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Kids Clubs Info, please


Milos mom
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Hi, everyone. It's been a while since I've cruised and now I have a 6 year old with autism. He's uses some words and he's not usually disruptive unless he gets very agitated. I'm wondering how the kids clubs work these days in terms of sharing information with the crew members. What is the intake like? How do they keep up with information? I heard something about special wristbands to keep track of where kids are on the ship - are most cruise lines using these? How do they get in touch with you if there's an emergency?

 

Does anyone have any positive (or maybe more importantly, negative) experiences with particular cruise line that we should consider before we book a cruise with Milo?

 

TIA

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I don't have much info on kid's clubs because our kid refuses to use them. He used to have moderate stranger and separation anxiety and only tried the kid's club twice since he started sailing at 3. He is 11 now and adamantly refuses to go to the kid's club. Are you sure Milo will want to stay with a bunch of strangers?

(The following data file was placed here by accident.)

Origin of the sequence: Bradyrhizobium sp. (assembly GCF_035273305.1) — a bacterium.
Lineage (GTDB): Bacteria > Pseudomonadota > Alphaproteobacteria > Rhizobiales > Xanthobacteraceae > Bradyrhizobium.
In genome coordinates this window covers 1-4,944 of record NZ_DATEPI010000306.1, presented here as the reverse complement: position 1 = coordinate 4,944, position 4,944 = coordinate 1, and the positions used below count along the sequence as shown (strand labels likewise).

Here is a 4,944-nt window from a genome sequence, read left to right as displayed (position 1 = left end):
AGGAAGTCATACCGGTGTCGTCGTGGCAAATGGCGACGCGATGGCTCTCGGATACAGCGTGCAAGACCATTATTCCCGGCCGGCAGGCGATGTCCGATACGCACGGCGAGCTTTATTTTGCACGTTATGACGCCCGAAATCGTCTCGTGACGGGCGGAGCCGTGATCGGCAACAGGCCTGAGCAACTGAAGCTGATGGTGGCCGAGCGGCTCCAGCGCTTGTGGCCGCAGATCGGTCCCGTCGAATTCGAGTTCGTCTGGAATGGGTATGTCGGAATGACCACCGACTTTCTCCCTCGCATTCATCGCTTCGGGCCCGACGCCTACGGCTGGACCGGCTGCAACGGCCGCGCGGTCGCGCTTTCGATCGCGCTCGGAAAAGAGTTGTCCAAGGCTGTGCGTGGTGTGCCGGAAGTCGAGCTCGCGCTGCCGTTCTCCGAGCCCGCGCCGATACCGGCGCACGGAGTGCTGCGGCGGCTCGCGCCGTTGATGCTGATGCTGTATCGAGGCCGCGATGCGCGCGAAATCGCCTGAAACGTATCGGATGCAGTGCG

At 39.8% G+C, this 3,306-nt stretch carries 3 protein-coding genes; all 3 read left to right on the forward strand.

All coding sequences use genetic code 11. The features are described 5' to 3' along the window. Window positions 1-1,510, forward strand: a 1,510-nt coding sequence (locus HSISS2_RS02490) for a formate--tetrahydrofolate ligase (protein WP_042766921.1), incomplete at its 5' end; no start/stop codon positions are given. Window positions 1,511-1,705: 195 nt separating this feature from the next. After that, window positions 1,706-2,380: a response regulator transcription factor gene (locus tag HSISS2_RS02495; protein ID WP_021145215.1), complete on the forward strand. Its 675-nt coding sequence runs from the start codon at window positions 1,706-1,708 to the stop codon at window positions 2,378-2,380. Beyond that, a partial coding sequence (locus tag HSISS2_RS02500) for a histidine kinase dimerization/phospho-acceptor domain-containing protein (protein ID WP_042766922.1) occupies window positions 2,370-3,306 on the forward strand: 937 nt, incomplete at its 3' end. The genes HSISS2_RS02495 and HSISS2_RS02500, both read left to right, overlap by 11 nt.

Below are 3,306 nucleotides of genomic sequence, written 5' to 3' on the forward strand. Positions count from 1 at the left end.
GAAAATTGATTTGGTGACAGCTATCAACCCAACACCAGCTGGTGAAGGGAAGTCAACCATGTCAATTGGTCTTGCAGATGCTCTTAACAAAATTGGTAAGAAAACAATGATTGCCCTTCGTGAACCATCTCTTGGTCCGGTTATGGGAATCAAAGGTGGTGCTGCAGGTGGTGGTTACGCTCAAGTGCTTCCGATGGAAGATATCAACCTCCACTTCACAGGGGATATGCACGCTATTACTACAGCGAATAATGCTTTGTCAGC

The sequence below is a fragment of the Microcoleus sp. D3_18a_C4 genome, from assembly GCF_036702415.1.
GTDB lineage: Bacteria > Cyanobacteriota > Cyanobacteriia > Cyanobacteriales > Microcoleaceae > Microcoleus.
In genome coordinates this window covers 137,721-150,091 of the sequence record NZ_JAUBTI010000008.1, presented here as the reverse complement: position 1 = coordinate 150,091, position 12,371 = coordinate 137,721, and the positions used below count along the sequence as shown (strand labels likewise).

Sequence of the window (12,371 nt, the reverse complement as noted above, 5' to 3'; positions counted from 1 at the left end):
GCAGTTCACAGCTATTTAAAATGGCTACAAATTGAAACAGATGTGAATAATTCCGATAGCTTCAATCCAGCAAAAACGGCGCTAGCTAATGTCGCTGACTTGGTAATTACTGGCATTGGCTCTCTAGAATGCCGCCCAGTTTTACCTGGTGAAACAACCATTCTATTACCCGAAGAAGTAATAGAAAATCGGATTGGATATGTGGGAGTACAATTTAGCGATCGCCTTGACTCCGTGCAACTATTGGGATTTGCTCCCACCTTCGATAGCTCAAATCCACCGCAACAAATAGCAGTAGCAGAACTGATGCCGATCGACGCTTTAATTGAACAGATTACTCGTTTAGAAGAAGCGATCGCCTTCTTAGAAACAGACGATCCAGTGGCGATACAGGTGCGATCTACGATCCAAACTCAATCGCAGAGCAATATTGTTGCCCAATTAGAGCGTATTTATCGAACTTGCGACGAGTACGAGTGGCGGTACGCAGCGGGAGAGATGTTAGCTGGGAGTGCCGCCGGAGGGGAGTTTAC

We tried it on RCI and NCL ships. Many years ago RCI ship had a pager for us and they paged us to come get DS because he was inconsolable. I am not sure how it's done now, but I am sure you can find the info in the reviews of travelers with kids on the line's pages.

 

NCL ships tend to have a more active, sports and outdoor oriented kid's club.

On Princess it's more indoors and crafts oriented for younger ages. Our friends' kids love going, and at some point the kid's club becomes the all you can play video games (for older kids), so they were there from the moment they woke up to the moment they went to sleep.

 

Did you do a search of this board and this one https://boards.cruisecritic.com/forum/114-disabled-cruise-travel/ with the word "autism" and "kid's club"? I also recommend doing so on the major line's subforums. Good luck with your search - I hope Milo loves cruising.

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Here is my two cents..... My kids went to the kids club when they were 4 and 5 on Disney(pre-pandemic) and also when they were 5 and 7 on Carnival after the pandemic. My younger child has a speech delay (about 50% intelligible).